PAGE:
A few years ago I transcribed Ellis Marsalis’ Duke In Blue from the album of the same name (1999). From time to time I like to review this transcription and each time I return to it something new grabs my attention.

This time it was the ascending diminished scale he plays over the sixth bar of the Bb blues chorus. I recorded a wave using to demonstrate.

Vince Guaraldi’s Intro to “Softly as In A Morning Sunrise”

Guaraldi Intro to Softly, As In A Morning Sunrise

Softly, As In A Morning Sunrise by Sigmund Romberg is a jazz standard commonly played in C minor.

The Vince Guaraldi Trio offers up this tidy intro on the album A Flower Is A Lovesome Thing from 1957.

This would work well as an intro to almost any minor tune with a similar groove, and could also be used as an ending (on the recording there is a studio fade, so we don’t know if this group used it).


Christmas Music I Like

Taking inspiration from Austin Kleon’s “Books I Like” page,  here’s a list of Christmas music you would listen to in 2015, if you were me.

“Santa Clause is Coming To Town” by Bill Evans

The quintessential jazz pianist interprets this classic Christmas tune in his characteristic style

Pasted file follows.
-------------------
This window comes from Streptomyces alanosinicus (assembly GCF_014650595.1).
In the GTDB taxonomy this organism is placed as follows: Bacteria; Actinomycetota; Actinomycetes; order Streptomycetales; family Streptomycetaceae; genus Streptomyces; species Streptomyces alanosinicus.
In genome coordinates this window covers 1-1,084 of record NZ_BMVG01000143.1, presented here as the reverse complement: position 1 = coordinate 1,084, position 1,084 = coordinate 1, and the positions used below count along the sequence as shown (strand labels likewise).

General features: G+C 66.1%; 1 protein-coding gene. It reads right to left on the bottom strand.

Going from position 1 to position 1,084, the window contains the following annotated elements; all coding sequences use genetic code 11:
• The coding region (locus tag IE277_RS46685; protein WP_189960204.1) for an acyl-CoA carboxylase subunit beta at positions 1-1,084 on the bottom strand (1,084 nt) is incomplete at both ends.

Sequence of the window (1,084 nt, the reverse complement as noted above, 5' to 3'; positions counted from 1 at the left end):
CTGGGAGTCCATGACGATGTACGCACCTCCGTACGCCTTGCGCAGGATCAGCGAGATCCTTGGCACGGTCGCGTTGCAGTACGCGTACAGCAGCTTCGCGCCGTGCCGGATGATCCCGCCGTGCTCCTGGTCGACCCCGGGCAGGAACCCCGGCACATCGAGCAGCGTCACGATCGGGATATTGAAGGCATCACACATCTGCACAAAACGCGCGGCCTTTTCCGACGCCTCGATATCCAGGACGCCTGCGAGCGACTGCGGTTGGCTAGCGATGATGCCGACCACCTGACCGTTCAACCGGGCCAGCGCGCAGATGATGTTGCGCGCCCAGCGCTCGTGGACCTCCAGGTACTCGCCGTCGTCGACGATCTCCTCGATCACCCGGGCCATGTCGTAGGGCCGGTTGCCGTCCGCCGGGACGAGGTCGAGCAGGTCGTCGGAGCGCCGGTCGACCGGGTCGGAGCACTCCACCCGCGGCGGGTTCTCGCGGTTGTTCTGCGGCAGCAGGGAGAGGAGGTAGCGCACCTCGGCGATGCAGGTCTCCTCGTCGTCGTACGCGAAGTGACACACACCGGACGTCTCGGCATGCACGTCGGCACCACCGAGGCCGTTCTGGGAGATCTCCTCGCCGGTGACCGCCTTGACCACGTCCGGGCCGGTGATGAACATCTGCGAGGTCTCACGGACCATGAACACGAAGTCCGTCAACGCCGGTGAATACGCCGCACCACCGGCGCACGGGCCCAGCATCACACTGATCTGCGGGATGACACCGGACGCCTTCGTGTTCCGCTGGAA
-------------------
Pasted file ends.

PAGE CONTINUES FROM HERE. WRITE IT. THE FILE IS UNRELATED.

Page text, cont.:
Santa Clause Is Coming To Town – Trio 64 (1964)

“Greensleeves” by Coleman Hawkins

Greensleeves (or, What Child Is This) as interpreted by one of the finest tenor saxophone masters.

Greensleeves – Soul (1958)

“Have Yourself a Merry Little Christmas”

A swinging version of this tune by another tenor master.

Have Yourself A Merry Little Christmas – Gotham City (1981)

“Christmas Waltz” by Dianne Reeves

A brilliant collection of contemporary jazz musicians create a reggae-inspired groove on this Christmas classic.

Christmas Waltz – Christmas Time Is Here (2004)

“The Nutcracker Suite” by Duke Ellington and His Orchestra

A wonderfully reimagined arrangement of pieces from Tchaikovsky’s classic ballet. It can be difficult to find the original album, so you can find it as the first nine tracks on the album Three Suites.

The Nutcracker Suite (1960) – Three Suites

“Jingle Bells (Bonus Track)” by Diana Krall

I originally heard this as a bonus track on Diana Krall’s Christmas Songs (2005). The fully orchestrated version of jingle bells with the Clayton-Hamilton Jazz Orchestra is great too, but Krall’s solo piano/vocal version can’t be beat.